Language, Drama, Source and Vision
October 8 – November 27 1983
The New Museum of Contemporary Art presented its first large-scale survey of contemporary art at it’s 583 Broadway location in New York City’s SoHo district from October 8 to November 27, 1983. Organized by Marcia Tucker, Director of the New Museum, Lynn Gumpert and Ned Rifkin, Curators, “Language, Drama, Source, and Vision” included works by 68 American artists of major and emerging national reputation selected from over 300 artists whose work had been presented by the New Museum since its founding in 1977. The exhibition traced significant changes in the attitude, intent, and style of contemporary painting, sculpture, photography, video and site-specific installation through its focus on four major themes.
“Language” demonstrated the use of language in a wide range of expressions from conceptual street works (John Fekner) to the use of narratives or anecdotes (Vernon Fisher, Irv Tepper) and puns and clichés (Ed Ruscha, William Wiley).
“Drama” investigated the influence of theater as a mode of presentation, a narrative structure, or dramatic event, as exemplified by the work of Nicolas Africano, John Ahearn, Terry allen, Luis Jimenez, Barry LeVa, Ree Morton and Pat Steir, among others.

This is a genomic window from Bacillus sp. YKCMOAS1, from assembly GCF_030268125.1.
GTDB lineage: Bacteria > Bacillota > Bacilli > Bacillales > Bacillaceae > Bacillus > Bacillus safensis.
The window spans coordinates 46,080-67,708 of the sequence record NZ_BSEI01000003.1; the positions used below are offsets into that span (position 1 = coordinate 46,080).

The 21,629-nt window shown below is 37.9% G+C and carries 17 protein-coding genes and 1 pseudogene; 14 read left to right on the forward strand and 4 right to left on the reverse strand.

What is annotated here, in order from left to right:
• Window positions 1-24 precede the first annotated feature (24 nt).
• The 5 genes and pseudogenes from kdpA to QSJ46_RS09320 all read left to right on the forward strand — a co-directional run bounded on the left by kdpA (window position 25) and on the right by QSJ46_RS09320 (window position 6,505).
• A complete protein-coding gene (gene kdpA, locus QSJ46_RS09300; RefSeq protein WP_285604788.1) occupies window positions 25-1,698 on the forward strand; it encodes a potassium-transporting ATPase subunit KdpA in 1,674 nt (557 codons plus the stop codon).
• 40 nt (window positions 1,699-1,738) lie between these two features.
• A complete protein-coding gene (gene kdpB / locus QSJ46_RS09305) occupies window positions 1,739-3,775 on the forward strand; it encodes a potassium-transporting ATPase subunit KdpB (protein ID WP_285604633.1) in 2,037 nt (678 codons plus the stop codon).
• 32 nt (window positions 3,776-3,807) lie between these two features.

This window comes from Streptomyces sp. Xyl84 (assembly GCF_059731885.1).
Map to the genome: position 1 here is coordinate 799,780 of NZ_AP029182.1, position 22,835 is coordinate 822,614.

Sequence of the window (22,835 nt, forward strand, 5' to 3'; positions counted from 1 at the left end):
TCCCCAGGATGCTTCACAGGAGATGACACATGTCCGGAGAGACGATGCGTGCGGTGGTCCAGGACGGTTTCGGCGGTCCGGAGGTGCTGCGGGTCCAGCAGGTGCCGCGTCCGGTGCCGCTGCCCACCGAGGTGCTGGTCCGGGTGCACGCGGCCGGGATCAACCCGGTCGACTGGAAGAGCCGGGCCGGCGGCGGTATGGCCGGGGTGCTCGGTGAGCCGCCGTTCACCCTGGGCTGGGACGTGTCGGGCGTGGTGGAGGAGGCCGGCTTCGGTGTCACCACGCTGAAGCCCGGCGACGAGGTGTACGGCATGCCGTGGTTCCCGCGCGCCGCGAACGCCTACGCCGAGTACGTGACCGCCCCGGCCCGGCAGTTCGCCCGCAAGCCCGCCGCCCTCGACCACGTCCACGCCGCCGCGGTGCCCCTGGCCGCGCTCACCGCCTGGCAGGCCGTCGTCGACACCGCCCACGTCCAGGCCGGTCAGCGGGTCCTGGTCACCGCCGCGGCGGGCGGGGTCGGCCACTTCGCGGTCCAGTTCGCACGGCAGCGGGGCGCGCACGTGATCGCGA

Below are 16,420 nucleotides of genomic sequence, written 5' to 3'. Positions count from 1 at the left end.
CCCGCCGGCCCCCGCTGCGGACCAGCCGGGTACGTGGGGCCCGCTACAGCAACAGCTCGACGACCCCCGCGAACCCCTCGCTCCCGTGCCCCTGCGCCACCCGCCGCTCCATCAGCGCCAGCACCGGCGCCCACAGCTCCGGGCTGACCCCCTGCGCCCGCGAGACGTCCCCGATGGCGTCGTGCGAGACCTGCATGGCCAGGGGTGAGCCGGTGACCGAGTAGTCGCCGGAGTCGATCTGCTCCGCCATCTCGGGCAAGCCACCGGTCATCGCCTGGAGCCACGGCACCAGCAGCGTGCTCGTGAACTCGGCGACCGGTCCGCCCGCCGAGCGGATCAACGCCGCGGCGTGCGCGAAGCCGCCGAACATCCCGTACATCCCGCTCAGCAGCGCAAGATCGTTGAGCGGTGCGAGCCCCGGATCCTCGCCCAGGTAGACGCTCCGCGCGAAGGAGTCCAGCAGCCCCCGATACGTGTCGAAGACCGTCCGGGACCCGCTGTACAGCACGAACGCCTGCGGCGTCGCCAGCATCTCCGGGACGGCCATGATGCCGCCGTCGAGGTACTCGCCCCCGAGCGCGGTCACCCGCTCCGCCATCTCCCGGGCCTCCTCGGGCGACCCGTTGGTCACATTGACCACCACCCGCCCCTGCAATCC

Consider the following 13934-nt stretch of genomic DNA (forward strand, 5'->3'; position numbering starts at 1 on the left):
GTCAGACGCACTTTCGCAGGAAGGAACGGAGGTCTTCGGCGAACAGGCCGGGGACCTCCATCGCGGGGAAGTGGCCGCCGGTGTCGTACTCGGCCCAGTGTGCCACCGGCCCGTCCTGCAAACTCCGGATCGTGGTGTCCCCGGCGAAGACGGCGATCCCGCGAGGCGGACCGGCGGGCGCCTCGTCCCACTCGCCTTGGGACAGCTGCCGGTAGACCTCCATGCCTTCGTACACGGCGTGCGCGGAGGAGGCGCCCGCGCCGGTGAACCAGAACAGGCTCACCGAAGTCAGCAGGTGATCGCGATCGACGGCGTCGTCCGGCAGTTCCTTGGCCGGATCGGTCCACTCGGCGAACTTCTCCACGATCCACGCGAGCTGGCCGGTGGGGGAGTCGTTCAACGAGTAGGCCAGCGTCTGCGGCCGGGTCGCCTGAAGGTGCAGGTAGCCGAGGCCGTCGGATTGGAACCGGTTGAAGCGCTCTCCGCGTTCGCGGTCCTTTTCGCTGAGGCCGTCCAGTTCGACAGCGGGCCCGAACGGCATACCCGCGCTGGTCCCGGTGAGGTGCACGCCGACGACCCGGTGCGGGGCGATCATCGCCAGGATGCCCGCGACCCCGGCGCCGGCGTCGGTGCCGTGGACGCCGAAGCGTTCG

“Source” revealed the importance of mass culture as a major source of imagery and method, including television (Dara Birnbaum, Erika Rothenberg), telephone (Mr. Apology) and photography (Howardena Pindell, Al Souza).
“Vision” explored the range of abstract or nonobjective modes of working, as in the case of Nancy Arlen, Lynda Benglis, Tom Butter, Al Held, Bill Jensen, Elizabeth Murray, Joel Shapiro and Gary Stephan.
As part of the exhibition, there was a showing of videotapes by such artists as John Baldessari, Robert Cumming, Linda Montano, Allen Ruppersberg, Terry Sullivan and William Wegman, among others.1